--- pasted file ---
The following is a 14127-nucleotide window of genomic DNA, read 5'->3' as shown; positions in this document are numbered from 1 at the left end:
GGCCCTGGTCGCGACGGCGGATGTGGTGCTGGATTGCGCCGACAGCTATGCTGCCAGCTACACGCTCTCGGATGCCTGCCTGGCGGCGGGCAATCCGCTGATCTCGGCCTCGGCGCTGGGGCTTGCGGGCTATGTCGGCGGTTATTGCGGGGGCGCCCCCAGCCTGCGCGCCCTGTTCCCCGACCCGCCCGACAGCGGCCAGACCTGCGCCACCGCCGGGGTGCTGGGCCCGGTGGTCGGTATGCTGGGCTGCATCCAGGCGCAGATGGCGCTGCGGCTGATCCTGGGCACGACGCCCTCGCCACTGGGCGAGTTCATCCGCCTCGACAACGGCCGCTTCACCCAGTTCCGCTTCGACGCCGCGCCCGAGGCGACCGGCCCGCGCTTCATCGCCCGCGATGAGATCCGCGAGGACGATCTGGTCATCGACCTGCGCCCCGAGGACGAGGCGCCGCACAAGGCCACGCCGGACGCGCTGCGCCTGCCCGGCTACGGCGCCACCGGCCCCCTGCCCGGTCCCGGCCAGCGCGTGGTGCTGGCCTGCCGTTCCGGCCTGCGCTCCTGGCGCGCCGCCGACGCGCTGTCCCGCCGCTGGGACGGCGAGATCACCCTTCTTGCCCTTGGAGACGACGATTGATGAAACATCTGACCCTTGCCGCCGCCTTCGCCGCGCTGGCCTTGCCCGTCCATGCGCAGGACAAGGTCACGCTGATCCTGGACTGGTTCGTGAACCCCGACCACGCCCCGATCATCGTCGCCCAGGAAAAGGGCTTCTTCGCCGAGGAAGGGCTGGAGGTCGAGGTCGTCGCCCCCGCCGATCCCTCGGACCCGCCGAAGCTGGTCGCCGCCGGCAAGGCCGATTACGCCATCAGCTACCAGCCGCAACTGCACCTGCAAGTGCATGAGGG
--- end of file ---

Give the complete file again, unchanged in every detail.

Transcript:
The following is a 14127-nucleotide window of genomic DNA, read 5'->3' as shown; positions in this document are numbered from 1 at the left end:
GGCCCTGGTCGCGACGGCGGATGTGGTGCTGGATTGCGCCGACAGCTATGCTGCCAGCTACACGCTCTCGGATGCCTGCCTGGCGGCGGGCAATCCGCTGATCTCGGCCTCGGCGCTGGGGCTTGCGGGCTATGTCGGCGGTTATTGCGGGGGCGCCCCCAGCCTGCGCGCCCTGTTCCCCGACCCGCCCGACAGCGGCCAGACCTGCGCCACCGCCGGGGTGCTGGGCCCGGTGGTCGGTATGCTGGGCTGCATCCAGGCGCAGATGGCGCTGCGGCTGATCCTGGGCACGACGCCCTCGCCACTGGGCGAGTTCATCCGCCTCGACAACGGCCGCTTCACCCAGTTCCGCTTCGACGCCGCGCCCGAGGCGACCGGCCCGCGCTTCATCGCCCGCGATGAGATCCGCGAGGACGATCTGGTCATCGACCTGCGCCCCGAGGACGAGGCGCCGCACAAGGCCACGCCGGACGCGCTGCGCCTGCCCGGCTACGGCGCCACCGGCCCCCTGCCCGGTCCCGGCCAGCGCGTGGTGCTGGCCTGCCGTTCCGGCCTGCGCTCCTGGCGCGCCGCCGACGCGCTGTCCCGCCGCTGGGACGGCGAGATCACCCTTCTTGCCCTTGGAGACGACGATTGATGAAACATCTGACCCTTGCCGCCGCCTTCGCCGCGCTGGCCTTGCCCGTCCATGCGCAGGACAAGGTCACGCTGATCCTGGACTGGTTCGTGAACCCCGACCACGCCCCGATCATCGTCGCCCAGGAAAAGGGCTTCTTCGCCGAGGAAGGGCTGGAGGTCGAGGTCGTCGCCCCCGCCGATCCCTCGGACCCGCCGAAGCTGGTCGCCGCCGGCAAGGCCGATTACGCCATCAGCTACCAGCCGCAACTGCACCTGCAAGTGCATGAGGG